How to store and retrieve special characters on mysql database

In this quick tutorial I’m going to show you how to save special characters in a mysql database. Which we will later on try to retrieve.

First, setup a testing folder then create a new php file. Also include your database configuration file on the new file that you created.

Next, copy the following code into your file. Make sure to change ‘specialchars.php’ to the name of the file that you are using:

<form action="specialchars.php" method="post">
 <input type="text" name="specar">
 <input type="submit">
</form>

The text field with the name of ‘specar’ is the text field where we are going to paste the special character.

image

Then the code which will process, save, and retrieve the special character:

<?php
if(!empty($_POST)){
$id = htmlentities($_POST['x']);
$unique_key = substr(md5(time()), 0, 5);
$create = $db->query("INSERT INTO sys_users SET UserID='$unique_key', strPassword='$id'");

$selector = $db->get_var("SELECT strPassword FROM sys_users WHERE UserID='$unique_key'");
echo html_entity_decode($selector);
}
?>

Yup, the table that I’m using is not in any way related to the data that were trying to store. But don’t mind that. You’re here to learn something on saving and retrieving special characters.

So what we did in the code is to first check whether we have any post data to process. So our script only executes if something is actually submitted to the server. Then we used a function called htmlentities. What it does is to convert a special character into an html entity. An html entity is basically a representation of a special character in terms of html.

 

Why convert?
We need to convert a special character into an html entity because you might run into problems later on if you store these kinds of characters as it is. I haven’t dug so much as to what problems might occur. Querying those values later on might produce some unexpected errors. Like an error in your sql query.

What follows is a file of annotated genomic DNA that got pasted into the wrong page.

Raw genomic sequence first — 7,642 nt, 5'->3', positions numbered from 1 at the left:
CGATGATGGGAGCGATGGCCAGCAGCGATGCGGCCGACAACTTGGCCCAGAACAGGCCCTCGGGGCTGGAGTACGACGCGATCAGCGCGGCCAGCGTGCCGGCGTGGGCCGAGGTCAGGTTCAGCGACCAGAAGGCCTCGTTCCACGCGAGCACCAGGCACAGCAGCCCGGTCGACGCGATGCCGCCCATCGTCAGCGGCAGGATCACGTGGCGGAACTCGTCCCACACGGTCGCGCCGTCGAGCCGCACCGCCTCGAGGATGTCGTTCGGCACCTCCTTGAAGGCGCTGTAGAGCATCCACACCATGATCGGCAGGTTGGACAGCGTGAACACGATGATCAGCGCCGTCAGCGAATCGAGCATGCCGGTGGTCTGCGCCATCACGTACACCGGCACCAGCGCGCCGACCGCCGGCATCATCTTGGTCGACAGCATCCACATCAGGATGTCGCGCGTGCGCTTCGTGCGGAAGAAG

And yes, without using htmlentities. It works fine:

<?php
if(!empty($_POST)){
$id = $_POST['x'];
$unique_key = substr(md5(time()), 0, 5);
$create = $db->query("INSERT INTO sys_users SET UserID='$unique_key', strPassword='$id'");

$selector = $db->get_var("SELECT strPassword FROM sys_users WHERE UserID='$unique_key'");
echo $selector;
}
?>

 

Decoding
After saving the htmlentity to the database, we then retrieve it using the unique key that we assigned earlier. The unique key is pretty much very unique in the sense that it uses the unix timestamp as the primary source of data, then it encrypted it using the md5() function. Then we reduce the whole string into just 5 characters by using the substr() function.

To decode the html entity that was saved on the database, we used a function called html_entity_decode. And it does pretty much what its name says it does. It only requires a single argument which is the actual html entity to be decoded.

 

Conclusion
That’s pretty much what I have for this tutorial. To add a bit of security, you might want to include this function. And just call it whenever you feel like a character that you’re trying to save might ruin your query.

function clean($str){
    return trim(mysql_real_escape_string($str));
}
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